We seek comments on these proposals.

Table 11 displays the proposed patient minimum requirements for each of the measures, as well as the proposed CCN Open Dates after which a facility would not be eligible to receive a score on a reporting measure.Start Printed Page 42846

Table 11—Proposed Minimum Data Requirements for the PY 2020 ESRD QIP

MeasureMinimum data requirementsCCN open dateSmall facility adjuster
Dialysis Adequacy (Clinical)11 qualifying patientsN/A11-25 qualifying patients
Vascular Access Type: Catheter (Clinical)11 qualifying patientsN/A11-25 qualifying patients
Vascular Access Type: Fistula (Clinical)11 qualifying patientsN/A11-25 qualifying patients
Hypercalcemia (Clinical)11 qualifying patientsN/A11-25 qualifying patients
NHSN Bloodstream Infection (Clinical)11 qualifying patientsOn or before January 1, 201811-25 qualifying patients.
NHSN Dialysis Event (Reporting)11 qualifying patientsOn or before January 1, 2018N/A
SRR (Clinical)11 index dischargesN/A11-41 index discharges.
STrR (Clinical)10 patient-years at riskN/A10-21 patient-years at risk.
SHR (Clinical)5 patient-years at riskN/A5-14 patient-years at risk.
ICH CAHPS (Clinical)Facilities with 30 or more survey-eligible patients during the calendar year preceding the performance period must submit survey results. Facilities will not receive a score if they do not obtain a total of at least 30 completed surveys during the performance periodOn or before January 1, 2018N/A
Anemia Management (Reporting)11 qualifying patientsBefore July 1, 2018N/A
Serum Phosphorus (Reporting)11 qualifying patientsBefore July 1, 2018N/A
Depression Screening and Follow-Up (Reporting)11 qualifying patientsBefore July 1, 2018N/A
Pain Assessment and Follow-Up (Reporting)11 qualifying patientsBefore July 1, 2017N/A
NHSN Healthcare Personnel Influenza Vaccination (Reporting)N/ABefore January 1, 2018N/A
Ultrafiltration Rate (Reporting)11 qualifying patientsBefore July 1, 2018N/A

9. Proposed Payment Reductions for the PY 2020 ESRD QIP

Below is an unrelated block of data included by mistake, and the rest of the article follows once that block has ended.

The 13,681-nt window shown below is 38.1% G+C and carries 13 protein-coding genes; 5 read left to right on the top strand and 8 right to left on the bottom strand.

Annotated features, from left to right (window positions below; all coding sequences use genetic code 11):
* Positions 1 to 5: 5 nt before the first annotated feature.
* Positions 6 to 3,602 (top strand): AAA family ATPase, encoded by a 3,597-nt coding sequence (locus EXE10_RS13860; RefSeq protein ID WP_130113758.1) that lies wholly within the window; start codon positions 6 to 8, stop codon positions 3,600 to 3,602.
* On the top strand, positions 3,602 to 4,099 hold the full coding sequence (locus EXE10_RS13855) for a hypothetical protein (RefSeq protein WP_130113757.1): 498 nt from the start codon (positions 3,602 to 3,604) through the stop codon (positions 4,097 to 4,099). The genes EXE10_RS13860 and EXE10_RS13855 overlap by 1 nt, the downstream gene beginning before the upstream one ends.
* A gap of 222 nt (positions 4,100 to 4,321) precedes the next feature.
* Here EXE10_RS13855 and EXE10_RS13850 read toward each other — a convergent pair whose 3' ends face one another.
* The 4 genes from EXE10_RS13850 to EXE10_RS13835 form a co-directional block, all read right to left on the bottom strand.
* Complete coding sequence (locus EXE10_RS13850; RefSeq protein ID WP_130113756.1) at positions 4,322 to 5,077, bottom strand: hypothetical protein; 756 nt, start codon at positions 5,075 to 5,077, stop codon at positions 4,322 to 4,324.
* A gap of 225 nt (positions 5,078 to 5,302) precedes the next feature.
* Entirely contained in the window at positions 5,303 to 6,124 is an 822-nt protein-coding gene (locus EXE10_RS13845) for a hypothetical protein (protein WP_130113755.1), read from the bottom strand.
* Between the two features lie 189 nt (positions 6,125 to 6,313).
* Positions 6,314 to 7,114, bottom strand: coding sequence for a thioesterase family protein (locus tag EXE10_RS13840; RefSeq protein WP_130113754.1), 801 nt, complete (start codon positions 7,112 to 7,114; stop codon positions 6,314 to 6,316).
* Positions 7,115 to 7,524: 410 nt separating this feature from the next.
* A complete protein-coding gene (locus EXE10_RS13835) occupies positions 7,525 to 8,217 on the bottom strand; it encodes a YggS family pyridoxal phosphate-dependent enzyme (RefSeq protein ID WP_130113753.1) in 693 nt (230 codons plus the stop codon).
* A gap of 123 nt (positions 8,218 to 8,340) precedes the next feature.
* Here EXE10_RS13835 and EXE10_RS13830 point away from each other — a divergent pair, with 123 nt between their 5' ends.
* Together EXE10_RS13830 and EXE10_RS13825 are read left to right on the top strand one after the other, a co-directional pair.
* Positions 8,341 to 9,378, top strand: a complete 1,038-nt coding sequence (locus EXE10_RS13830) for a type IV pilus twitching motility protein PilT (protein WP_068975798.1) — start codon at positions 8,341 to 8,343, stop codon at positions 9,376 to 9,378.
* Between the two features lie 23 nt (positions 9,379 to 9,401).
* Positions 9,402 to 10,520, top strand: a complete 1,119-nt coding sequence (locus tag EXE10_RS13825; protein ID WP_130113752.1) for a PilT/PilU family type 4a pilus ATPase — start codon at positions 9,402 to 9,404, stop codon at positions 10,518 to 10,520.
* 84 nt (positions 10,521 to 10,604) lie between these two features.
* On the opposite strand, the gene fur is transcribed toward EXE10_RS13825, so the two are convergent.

Section 1881(h)(3)(A)(ii) of the Act requires the Secretary to ensure that the application of the scoring methodology results in an appropriate distribution of payment reductions across facilities, such that facilities achieving the lowest TPSs receive the largest payment reductions. We propose that, for the PY 2020 ESRD QIP, a facility will not receive a payment reduction if it achieves a minimum TPS that is equal to or greater than the total of the points it would have received if:

  • It performed at the performance standard for each clinical measure; and
  • It received the number of points for each reporting measure that corresponds to the 50th percentile of facility performance on each of the PY 2018 reporting measures.

We note this proposed policy for PY 2020 is identical to the policy finalized for PY 2019.

We recognize that we are not proposing a policy regarding the inclusion of measures for which we are not able to establish a numerical value for the performance standard through the rulemaking process before the beginning of the performance period in the PY 2019 minimum TPS. We have not proposed such a policy because no measures in the proposed PY 2020 measure set meet this criterion. However, should we choose to adopt a clinical measure in future rulemaking without the baseline data required to calculate a performance standard before the beginning of the performance period, we will propose a criterion accounting for that measure in the minimum TPS for the applicable payment year at that time.